), is a city and a municipal council
in Daman district
in the union territory of Daman & Diu
. Although there is no public airport in the area, the Indian Coast Guard
operates the small Daman Airport
which is sometimes used by public companies (mostly state run airlines operate some aircraft from there).
Daman is located at . It has an average elevation of .
Daman is divided by the Daman Ganga River
into two parts namely Nanidaman (Nani meaning "small") and Motidaman (Moti meaning "big"). Ironically, Nanidaman is the larger of the two towns. It is the downtown area containing most of the important entities like the major hospitals, supermarkets, major residential areas etc. While Motidaman is mainly the old city inhabited mostly by the fishing communities and government officers (most of the public offices are located there). Both Nanidaman and Motidaman are connected to each other by two bridges (one for light vehicles like two-wheelers and the other for heavy vehicles like trucks, cars etc). The smaller bridge collapsed in August, 2004 killing 28 school children. It was replaced but that bridge also collapsed. Since then it has not been rebuilt. Small boats ferry people from one side to the other several times a day for INR2
Daman was discovered in 1498 by Vasco de Gama. Soon after it was settled as a Portuguese colony and remained so for over 400 years. A larger fort was built in Motidaman in the 16th century to guard against the Mughals who ruled the area until the Portuguese arrived. It still stands today, most of it preserved in its original form. Today the majority of the municipal government offices are situated inside this fort.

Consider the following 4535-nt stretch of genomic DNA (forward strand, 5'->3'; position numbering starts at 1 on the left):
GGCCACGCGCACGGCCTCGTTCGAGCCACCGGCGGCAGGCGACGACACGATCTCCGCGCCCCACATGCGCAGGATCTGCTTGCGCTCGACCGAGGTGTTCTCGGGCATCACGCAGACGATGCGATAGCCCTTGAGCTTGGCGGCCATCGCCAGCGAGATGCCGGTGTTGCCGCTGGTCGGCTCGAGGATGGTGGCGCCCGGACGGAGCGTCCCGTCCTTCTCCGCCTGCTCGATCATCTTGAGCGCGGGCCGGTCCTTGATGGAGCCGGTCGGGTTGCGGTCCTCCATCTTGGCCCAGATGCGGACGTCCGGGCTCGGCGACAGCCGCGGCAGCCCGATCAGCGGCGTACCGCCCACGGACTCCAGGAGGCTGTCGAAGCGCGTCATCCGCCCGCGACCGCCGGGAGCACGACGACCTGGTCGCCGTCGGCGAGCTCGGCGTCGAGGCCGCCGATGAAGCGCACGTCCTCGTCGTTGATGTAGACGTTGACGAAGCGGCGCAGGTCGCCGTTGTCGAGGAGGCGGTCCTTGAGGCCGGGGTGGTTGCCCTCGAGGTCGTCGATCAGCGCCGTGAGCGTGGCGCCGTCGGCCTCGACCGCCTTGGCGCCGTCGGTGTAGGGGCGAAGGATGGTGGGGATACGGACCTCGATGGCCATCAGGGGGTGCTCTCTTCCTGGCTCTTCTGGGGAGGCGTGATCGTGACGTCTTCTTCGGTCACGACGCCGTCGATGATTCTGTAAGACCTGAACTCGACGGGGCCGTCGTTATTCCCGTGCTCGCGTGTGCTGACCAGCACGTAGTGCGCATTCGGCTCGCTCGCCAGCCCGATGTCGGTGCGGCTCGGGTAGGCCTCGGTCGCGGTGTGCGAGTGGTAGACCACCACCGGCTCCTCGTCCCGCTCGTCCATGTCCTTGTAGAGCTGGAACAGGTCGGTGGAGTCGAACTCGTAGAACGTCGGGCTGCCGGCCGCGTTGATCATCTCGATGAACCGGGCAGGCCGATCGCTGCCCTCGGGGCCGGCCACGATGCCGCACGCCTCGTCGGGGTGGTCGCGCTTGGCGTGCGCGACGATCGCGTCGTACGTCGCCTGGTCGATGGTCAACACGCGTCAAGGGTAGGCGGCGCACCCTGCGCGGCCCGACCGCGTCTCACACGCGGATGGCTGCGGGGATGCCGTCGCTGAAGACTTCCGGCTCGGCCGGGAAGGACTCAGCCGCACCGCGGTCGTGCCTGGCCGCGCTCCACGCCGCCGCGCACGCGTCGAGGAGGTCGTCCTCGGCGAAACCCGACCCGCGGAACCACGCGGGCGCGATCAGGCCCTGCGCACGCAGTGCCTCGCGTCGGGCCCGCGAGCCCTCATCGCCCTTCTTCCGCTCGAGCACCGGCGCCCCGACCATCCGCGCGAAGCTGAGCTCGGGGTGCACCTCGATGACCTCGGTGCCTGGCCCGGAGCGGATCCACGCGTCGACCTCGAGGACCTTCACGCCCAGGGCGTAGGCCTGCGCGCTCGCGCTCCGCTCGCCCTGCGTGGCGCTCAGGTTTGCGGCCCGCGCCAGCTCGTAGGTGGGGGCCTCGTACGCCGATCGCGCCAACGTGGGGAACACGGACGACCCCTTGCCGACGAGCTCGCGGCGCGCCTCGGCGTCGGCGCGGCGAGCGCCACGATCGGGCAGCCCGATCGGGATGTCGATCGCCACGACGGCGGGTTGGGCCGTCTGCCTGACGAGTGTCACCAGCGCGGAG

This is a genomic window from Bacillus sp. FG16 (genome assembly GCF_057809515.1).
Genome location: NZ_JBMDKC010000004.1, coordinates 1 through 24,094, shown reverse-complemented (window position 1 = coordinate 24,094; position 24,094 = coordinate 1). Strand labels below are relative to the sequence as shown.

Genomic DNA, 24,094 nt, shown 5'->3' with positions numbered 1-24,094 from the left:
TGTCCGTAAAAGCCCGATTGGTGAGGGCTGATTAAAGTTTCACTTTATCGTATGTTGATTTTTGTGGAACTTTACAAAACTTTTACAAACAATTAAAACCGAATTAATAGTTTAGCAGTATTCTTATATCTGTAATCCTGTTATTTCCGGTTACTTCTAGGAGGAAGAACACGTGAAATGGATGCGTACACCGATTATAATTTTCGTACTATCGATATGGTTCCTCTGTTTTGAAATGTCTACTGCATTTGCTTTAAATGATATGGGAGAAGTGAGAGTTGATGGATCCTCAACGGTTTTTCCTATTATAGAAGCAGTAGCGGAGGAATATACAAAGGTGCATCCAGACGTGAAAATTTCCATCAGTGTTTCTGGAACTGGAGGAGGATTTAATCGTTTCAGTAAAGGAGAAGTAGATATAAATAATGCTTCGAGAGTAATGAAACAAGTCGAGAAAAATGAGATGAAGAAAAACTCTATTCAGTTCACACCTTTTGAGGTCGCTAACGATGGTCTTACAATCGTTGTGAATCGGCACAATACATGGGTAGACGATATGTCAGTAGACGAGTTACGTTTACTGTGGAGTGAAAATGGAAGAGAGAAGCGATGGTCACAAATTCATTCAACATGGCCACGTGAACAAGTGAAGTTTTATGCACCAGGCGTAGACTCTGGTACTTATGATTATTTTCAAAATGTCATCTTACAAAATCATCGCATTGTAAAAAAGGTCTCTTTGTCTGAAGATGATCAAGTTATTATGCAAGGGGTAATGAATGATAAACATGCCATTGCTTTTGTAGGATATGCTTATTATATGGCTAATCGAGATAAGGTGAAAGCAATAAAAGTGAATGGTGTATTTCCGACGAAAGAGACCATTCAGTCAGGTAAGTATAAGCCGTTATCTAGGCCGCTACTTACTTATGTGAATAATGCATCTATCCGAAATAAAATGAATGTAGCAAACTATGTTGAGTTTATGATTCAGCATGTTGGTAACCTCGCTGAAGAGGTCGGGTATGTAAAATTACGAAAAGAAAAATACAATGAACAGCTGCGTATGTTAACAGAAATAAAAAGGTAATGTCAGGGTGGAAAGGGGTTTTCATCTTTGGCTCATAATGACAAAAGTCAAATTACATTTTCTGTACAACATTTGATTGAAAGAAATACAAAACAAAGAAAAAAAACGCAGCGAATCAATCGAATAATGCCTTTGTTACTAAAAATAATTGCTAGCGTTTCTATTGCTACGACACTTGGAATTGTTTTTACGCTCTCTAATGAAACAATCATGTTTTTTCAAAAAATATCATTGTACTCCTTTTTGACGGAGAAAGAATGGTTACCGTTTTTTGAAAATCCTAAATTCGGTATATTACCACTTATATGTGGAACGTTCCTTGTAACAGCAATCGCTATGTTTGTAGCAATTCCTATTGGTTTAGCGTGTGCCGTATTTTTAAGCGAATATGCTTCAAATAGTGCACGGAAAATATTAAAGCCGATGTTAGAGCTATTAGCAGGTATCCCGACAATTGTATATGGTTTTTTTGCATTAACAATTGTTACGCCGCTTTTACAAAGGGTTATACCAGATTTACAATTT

India went to war with Portugal for control of Daman in 1961. Many of Daman's Catholic citizens fought on the side of Portugal, but could not withstand the Indian onslaught. To this day, many of Daman's adults consider themselves more Portuguese than Indian.
Located north of Mumbai, Daman, along with neighboring Vapi and Silvassa form an important manufacturing hub. A variety of products like pesticides, chemicals, fertilizers, toys, electronics, dyes, printing ink, windmills, plastics, etc. are manufactured here.
People enjoy a modest quality of life here as Daman has a number of reputed hospitals, schools and other public institutions. Educated and well qualified people from all over India migrate here in search of work.
Daman is well-connected to other parts of India primarily though NH-8. The neighboring city Vapi (located from Daman) is connected to the Indian rail network.
There are many small villages around Daman. Some of them are Benslore, Kunta, Varkund, Khariwar, etc. These villages mainly act as residential areas for lower-middle class families. These villages are situated around 2-3km from each other and Daman.
As of 2001
, Daman had a population of 35,743. Males constitute 53% of the population and females 47%. Daman has an average literacy rate of 76%, higher than the national average of 64.84%: male literacy is 81% and female literacy is 70%. In Daman, 12% of the population is under 6 years of age.
Most of the population in Daman consists of skilled and educated migrant workers (from all over India) who reside in Daman for a period of around 4 to 5 years. The local population consists of mostly fishermen called Tandels in Gujarati. The major part of the population is a mixture of Hindus, Muslims and Christians, with Hindus being dominant in number. There has never been any communal violence reported in this area.
Daman is a popular tourist destination. This is mainly due to its relatively untouched beaches and freedom to drink liquor, which is prohibited
in the neighboring state of Gujarat
. It mainly attracts tourists from neighboring areas like Vapi, Valsad
etc. Nowadays even some foreigners can be seen on its beaches.
Daman along with Vapi is one of the world's most polluted areas. As of 2007, the Blacksmith Institute
, Germany rated this area as the fifth most polluted place in the world. Major pollutants include heavy metals like lead, cadmium, etc.